A couple weeks ago in Fort McMurray, Alberta, an enormous wildfire tore through the northern Alberta town of 80,000, leaving burnt rubble that once was houses, vehicles and parks in its wake. The entire town had to evacuate, and for many people that meant only precious minutes to grab what was dear and hop in their car. It spurred several interesting stories of heroic escapes and created an interesting question in the back of everyone’s mind: what would I grab if I only had a few minutes?
A particular article really struck a cord with me: a story about a guy known as the “Wayne Gretzky of Wayne Gretzky Collectors.” His name is Shawn Chaulk and he had it all: rookie jerseys, signed sticks, trophies- and all of it in a beautiful polished custom room in his home in Fort McMurray.
Well, until it sadly burned down.
He managed to grab some of his favorite items but the dedication and hours he pored into his hobby burned away within seconds. What I found most amazing in this story was his response: he said he doesn’t think he’ll pursue collecting going forward, and that “every hour I spend collecting is one less hour I have with my kids and family.”
This story popped up in my head while I was out for a 4 hour run training for a long distance trail race I have coming up. A 4 hour run?? That is an enormous amount of time, and it made me think, is it worth diving this far in to one activity or is it better just to dabble? Shorter runs do give me more time with friends, family, my dog and other pursuits.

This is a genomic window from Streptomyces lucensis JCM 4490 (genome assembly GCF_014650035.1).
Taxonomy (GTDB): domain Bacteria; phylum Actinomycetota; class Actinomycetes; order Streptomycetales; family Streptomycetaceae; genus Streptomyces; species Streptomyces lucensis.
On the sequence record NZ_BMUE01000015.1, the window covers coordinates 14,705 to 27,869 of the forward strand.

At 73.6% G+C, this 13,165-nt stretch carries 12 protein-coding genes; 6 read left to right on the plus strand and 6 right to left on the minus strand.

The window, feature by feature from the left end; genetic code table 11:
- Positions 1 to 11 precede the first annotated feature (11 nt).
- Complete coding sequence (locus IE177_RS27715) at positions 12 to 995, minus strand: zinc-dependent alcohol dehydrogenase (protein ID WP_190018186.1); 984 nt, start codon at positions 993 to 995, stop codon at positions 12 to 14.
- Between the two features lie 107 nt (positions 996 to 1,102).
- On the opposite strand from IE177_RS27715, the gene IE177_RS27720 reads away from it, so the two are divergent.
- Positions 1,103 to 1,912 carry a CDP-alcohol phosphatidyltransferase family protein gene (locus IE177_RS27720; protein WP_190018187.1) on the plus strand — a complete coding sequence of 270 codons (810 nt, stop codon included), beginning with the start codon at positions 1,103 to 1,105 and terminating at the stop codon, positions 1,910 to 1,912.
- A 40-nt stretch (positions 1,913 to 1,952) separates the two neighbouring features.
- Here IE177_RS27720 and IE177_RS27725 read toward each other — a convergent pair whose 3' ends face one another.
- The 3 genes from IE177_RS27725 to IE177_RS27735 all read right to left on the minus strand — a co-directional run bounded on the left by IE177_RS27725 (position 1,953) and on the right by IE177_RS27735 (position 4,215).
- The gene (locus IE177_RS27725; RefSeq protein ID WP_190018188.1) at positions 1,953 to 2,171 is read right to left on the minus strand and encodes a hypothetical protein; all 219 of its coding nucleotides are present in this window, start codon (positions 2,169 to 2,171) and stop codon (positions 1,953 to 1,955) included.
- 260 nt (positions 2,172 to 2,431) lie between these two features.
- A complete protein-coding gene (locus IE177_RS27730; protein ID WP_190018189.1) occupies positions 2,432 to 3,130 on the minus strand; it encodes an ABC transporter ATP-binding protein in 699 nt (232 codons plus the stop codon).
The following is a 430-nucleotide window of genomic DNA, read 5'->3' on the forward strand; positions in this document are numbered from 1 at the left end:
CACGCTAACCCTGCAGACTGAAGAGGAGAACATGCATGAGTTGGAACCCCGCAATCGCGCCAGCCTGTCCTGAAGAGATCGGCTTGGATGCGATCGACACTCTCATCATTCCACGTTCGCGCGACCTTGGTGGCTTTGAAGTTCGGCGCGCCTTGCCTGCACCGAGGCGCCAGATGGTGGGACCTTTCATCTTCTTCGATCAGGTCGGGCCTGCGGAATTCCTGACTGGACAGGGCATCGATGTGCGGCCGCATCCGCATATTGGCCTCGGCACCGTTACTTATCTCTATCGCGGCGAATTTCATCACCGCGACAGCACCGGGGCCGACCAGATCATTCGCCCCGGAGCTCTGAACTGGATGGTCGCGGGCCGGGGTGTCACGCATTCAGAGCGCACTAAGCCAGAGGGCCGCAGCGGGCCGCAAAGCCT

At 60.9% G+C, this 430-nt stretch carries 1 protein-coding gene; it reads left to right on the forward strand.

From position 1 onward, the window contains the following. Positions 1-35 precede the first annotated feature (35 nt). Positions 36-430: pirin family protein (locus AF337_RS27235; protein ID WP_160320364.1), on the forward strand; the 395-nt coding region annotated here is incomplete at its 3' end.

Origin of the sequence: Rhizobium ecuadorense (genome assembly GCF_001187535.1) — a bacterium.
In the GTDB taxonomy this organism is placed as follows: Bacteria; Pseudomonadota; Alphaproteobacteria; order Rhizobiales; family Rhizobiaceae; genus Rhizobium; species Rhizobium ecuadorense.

Now this sounds like an incredibly huge contradiction to an article I posted a few weeks ago about the importance of focus. And honestly, I don’t know what is the right answer, but here are some benefits of un-focusing.
“Dabbling is cross-training for the brain,” says Lisa Evans from Entrepreneur.com. Doing a multitude of activities in your week keeps the brain sharp and builds creativity, and also allows the opportunity just to hang out with your friends when the chance comes up.
The 80/20 Rule: where 20% of the effort yields 80% of the results. Practicing guitar for 1 hour a day is hugely beneficial, but practicing 3-4 hours a day starts to have diminishing results. It’s about finding that sweet spot.
It’s All Relative. Millionaires want to be billionaires, Olympians are disappointed by a silver medal, and Michael Jordan had to try his hand at baseball despite being the best basketball player of all time.
It’s a human condition that we are rarely satisfied with our successes and completed goals, and reaching a milestone just opens up a new distant target. So maybe there are some parts of our lives that are simply good enough as is.
For example, this run training has made me realize that running 15-20 kilometers is plenty for me. I get a great workout, I get a big gulp of outdoor air and I’m home in time to pursue other activities or spend time with those important people in my life. What do you think? Would the world be a boring place if everyone just dabbled? Is it important to push yourself to your limits? Is the constant pursuit of goals inhibiting our ability to be satisfied with the present? I have no idea!
Well, some blog post this is.